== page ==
But despite Garcia's being the titleholder, it is Kahn, the native of Bolton, England, who is first on the marquee.
As of Friday, the official website of Golden Boy Promotions – www.goldenboypromotions.com – had not updated Garcia's record or biography to indicate that he beat Morales to become the WBC champion.
The carousel of pictures on the fighters' page include Khan, Victor Ortiz, who has lost his last two fights, and Paulie Malignaggi. The latter features De La Hoya holding up the Brooklyn fighter's right arm and congratulating him for winning the WBA welterweight title a month after Garcia won his.
To be fair, a lot of that simply could be poor upkeep of the website.
Still, on Tuesday, while the champion was training in Philadelphia, Kahn opened his camp in Los Angeles with De La Hoya on hand for a media session.
In Los Angeles, the popular Kahn has received celebrity status. In his web diary on his official web page, he's told fans about being invited to a premiere of "The Amazing Spider-Man" and throwing out the first pitch at a Dodgers game last Sunday.
But again, Garcia, who goes out to Vegas on Monday, understands this part of the fight business and takes it in stride.
He is well aware of what beating a high-profile fighter like Kahn as a follow-up to taking out Morales will do for his career. A win puts Garcia in the "superstar status" and lines him up as a big-money headline attraction.
"I think now [Golden Boy Promotions] is starting to look at me a little different," Garcia said. "I don't know if they thought I would make it this far, because a lot of prospects do get knocked off along the way.
“My dad and I always knew I was a special fighter who could beat whoever they put in front of me.
“I think this is the perfect fight for me to become a star."
Given a choice, many newly crowned champions would not want an opponent like Kahn for a first title defense.
Kahn was originally scheduled for a rematch on May 19 with Lamont Peterson, who took his WBA super light welterweight and IBF light welterweight titles last December. But that fight was canceled when Peterson tested positive for banned synthetic testosterone.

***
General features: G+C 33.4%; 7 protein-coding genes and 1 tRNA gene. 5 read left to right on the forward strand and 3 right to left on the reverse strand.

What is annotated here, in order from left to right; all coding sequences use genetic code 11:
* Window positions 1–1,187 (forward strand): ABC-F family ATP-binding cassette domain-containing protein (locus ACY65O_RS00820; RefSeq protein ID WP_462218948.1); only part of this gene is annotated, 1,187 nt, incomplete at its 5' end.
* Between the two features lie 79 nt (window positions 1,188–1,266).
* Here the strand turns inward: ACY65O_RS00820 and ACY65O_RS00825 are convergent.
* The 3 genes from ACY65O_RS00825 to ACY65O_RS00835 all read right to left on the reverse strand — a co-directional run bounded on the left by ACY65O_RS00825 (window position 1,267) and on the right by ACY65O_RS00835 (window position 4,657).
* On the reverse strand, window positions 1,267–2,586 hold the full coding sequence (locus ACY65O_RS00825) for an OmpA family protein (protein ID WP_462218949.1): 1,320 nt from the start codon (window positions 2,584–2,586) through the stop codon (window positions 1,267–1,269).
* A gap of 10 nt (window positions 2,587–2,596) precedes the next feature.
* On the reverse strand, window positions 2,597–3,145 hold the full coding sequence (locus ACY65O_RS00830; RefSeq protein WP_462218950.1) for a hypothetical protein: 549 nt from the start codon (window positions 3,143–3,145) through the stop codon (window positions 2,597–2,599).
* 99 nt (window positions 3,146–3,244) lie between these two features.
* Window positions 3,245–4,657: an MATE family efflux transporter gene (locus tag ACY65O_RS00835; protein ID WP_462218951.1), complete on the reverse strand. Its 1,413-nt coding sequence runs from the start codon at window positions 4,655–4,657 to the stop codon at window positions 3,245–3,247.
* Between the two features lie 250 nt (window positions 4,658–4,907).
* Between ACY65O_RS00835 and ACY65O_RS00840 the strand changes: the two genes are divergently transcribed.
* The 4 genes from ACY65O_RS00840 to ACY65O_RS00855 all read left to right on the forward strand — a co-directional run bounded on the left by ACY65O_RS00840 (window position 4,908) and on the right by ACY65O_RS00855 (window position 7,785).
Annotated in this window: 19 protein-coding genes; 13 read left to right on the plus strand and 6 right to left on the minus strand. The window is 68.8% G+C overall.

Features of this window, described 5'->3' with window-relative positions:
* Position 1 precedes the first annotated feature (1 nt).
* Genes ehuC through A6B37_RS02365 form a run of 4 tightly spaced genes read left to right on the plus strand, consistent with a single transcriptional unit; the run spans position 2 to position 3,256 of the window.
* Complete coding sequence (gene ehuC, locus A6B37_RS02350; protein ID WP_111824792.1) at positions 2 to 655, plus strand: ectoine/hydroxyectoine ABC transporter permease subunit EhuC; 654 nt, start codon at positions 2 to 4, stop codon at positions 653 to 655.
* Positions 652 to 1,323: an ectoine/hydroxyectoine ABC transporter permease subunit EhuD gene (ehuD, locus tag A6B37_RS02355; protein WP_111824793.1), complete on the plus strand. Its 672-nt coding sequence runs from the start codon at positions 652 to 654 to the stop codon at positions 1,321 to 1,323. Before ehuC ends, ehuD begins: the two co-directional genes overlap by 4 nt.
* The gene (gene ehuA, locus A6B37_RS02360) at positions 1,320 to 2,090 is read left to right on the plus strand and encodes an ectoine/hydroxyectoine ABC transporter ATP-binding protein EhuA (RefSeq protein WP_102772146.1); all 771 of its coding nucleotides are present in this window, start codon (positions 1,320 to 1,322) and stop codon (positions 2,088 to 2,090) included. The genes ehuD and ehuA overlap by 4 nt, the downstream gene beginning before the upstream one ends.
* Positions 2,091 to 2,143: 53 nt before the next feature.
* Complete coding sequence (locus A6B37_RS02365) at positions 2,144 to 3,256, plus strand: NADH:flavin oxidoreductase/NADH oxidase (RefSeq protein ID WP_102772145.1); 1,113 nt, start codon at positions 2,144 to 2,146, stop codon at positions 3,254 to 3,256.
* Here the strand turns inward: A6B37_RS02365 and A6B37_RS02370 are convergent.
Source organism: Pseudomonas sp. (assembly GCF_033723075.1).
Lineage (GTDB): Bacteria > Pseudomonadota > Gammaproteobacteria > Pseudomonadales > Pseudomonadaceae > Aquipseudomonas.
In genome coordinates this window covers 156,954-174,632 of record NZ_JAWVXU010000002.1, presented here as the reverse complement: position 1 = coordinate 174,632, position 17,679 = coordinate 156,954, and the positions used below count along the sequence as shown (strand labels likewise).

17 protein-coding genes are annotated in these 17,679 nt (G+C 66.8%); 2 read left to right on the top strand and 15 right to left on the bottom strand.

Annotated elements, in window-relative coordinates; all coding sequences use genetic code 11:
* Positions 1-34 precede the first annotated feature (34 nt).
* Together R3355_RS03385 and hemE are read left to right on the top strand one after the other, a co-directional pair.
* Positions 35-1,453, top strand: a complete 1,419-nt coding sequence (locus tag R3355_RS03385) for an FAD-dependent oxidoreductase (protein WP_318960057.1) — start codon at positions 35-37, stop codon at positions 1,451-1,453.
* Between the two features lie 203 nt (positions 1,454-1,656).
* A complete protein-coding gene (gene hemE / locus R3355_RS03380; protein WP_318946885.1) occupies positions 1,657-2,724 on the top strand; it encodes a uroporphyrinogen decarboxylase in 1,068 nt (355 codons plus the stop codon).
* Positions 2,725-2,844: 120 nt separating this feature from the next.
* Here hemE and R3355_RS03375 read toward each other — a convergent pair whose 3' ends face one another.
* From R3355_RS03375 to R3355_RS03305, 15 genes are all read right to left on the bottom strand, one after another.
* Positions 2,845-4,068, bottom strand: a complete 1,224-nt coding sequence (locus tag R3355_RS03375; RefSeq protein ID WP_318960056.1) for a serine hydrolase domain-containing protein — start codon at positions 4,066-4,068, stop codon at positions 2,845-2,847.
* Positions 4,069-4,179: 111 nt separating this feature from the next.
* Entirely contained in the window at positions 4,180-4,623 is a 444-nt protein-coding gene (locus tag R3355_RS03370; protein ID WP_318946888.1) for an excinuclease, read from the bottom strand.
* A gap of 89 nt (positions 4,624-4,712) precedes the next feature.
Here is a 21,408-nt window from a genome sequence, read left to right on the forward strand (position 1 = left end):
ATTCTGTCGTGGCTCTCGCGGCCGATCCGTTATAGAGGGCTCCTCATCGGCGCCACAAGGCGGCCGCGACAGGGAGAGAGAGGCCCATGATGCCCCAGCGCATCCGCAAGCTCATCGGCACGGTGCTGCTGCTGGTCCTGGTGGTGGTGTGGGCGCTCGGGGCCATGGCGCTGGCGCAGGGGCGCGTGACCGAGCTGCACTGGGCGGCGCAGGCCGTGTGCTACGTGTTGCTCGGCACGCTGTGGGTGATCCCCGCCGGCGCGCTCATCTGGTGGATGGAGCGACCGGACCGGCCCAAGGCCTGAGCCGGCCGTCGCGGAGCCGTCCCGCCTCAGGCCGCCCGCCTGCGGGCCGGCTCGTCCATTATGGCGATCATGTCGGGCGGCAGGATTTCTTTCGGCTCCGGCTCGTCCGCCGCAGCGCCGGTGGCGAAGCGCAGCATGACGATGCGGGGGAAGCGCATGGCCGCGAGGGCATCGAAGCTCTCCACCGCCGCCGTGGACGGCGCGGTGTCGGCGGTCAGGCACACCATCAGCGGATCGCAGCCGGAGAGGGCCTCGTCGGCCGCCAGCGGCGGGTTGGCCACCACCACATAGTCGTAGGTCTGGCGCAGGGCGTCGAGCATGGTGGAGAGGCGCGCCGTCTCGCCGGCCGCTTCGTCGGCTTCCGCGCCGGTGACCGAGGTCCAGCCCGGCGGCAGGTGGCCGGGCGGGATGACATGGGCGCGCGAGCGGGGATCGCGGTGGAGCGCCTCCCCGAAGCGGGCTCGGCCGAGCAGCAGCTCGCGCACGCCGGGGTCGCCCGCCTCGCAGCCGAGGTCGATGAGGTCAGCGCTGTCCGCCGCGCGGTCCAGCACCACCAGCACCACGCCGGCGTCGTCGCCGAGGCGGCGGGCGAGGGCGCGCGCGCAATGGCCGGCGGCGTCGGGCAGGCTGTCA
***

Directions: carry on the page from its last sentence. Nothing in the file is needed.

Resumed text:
When Golden Boy asked Garcia whether he would step in to fight Kahn, he never flinched in agreeing to put his title on the line.
"I told my manager when we first started that, ‘You don't have to pad my record. You don't have to match me up with [lesser fighters],'?" Garcia said. "I can beat any of those guys. I don't duck anybody. When they asked me if I wanted to fight Kahn, I didn't even think about it before saying yes."
Garcia's father and trainer, Angel, wasted no time stirring the hornet's nest when he got into a verbal sparring match with Kahn at the fight announcement on June 5.
"First thing, Kahn is an overrated fighter," Angel Garcia said. "There are a lot of overrated fighters out there, and we're coming to execute all of them."
Kahn did not take kindly to that assessment and asked: "When I beat your son, will I still be overrated?"
Earlier this week he vowed to Angel Garcia that "in the ring, I will hurt his son" because of continued trash talk.
For his part, Danny Garcia said he doesn't mind his father talking with bravado. He thinks he has the talent to cash any check his dad's word might write for him.
"I know what to look for in another fighter," he said. "To me, [Kahn] has a big fan base in the UK, and that's why they promote him so hard and want him to be a superstar. I think [Kahn] has had some setup fights to make him look good. Most of the people he's fought were built for his style. Kahn is popular. The crowd might be for him, but if they boo me, that's just going to motivate me to knock him out.
“The crowd [in Houston] was for Morales, but they just got me going to do my thing. I'm ready for this. It is my time."
Contact John Smallwood at firstname.lastname@example.org.